The first step is to determine if you are suffering from GAS. Below are a few examples of GAS gone awry. If any of this sounds like it could happen to you, you very well may have a problem:
- When you enter the local guitar shop you're greeted like Norm when he walks into Cheers.
- You bought a Gibson Les Paul for your daughter on her 3rd birthday, thinking you'd "keep it company" until she's old enough to play it.
- You've cut back on some non-essential expenses like food and heat so you have more money to put toward gear.
- Your regional Marshall sales rep has named his new yacht after you.
- You've been thrown out of more than one vintage guitar expo for hugging the instruments.
Of course it doesn't have to go that far. Most of us probably suffer from guitar acquisition syndrome at one time or another. The key is in how we manage it so it doesn't negatively impact the rest of our lives.
The Anonymous GAS Poll
I Don't See a Problem Here
My wife has recently brought to my attention that every room in our home presently has a guitar or amp in it, except for the bathroom.
Is There a Cure for GAS?
The simple act of acquiring gear doesn't mean GAS is a problem for you. I mean, it's completely ridiculous to expect a guitarist to own only one or two guitars, right? They are guitars, not pipe organs. You can fit a whole bunch of them into even a modest-sized apartment. And they are each unique in their own way, with different sounds and personalities.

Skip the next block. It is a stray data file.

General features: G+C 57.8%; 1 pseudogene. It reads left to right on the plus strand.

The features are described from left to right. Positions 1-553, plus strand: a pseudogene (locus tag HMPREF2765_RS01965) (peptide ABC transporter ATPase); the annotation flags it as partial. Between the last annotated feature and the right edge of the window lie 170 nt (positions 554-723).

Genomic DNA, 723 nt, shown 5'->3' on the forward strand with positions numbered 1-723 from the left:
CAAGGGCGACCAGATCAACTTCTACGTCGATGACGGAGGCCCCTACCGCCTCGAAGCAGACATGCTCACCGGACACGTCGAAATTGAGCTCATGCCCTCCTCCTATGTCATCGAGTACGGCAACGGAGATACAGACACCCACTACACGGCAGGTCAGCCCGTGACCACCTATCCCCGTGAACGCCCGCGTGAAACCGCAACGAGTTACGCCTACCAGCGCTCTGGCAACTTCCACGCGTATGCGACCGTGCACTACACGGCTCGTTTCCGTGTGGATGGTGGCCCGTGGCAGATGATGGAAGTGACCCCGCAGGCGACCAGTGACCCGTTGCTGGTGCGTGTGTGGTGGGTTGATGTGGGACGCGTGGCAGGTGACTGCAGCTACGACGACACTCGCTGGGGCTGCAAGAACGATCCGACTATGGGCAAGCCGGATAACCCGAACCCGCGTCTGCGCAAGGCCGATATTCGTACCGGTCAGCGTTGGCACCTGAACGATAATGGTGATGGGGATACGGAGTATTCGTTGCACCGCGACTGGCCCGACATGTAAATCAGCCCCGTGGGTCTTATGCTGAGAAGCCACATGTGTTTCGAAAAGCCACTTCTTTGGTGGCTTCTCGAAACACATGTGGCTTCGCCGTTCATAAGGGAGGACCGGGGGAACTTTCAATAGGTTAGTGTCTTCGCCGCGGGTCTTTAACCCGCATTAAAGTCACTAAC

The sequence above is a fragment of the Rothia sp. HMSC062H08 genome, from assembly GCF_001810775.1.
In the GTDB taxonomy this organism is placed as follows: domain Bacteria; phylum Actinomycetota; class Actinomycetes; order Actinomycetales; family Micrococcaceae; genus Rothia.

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So, what is the correct number? Is it reasonable to own five guitars? 10? 20? 50?
You'll have to come up with the answer to that on your own. But I would submit that, as long as your finances, personal relationships and professional life aren't suffering, and as long as you are putting practice and skill ahead of gear, you can own as many guitars and amps as you darn well please.
Certainly, there are far worse and more self-destructive things to spend money on than a guitar collection. If everything else is in order, why feel guilty about spending money on something you love?
The key to keeping GAS under control is perspective. New gear is great, but never lose sight of what's really important. As long as your family, job, and finances come before your gear, you've no need to fear.
How Many Guitars?
Gear Acquisition Syndrome and Your Family
Even if you are financially secure with good relationships and a solid professional life, it might be hard for some family members to understand why you spend so much on gear. When GAS has a negative influence over your personal life, it's time to reassess your priorities.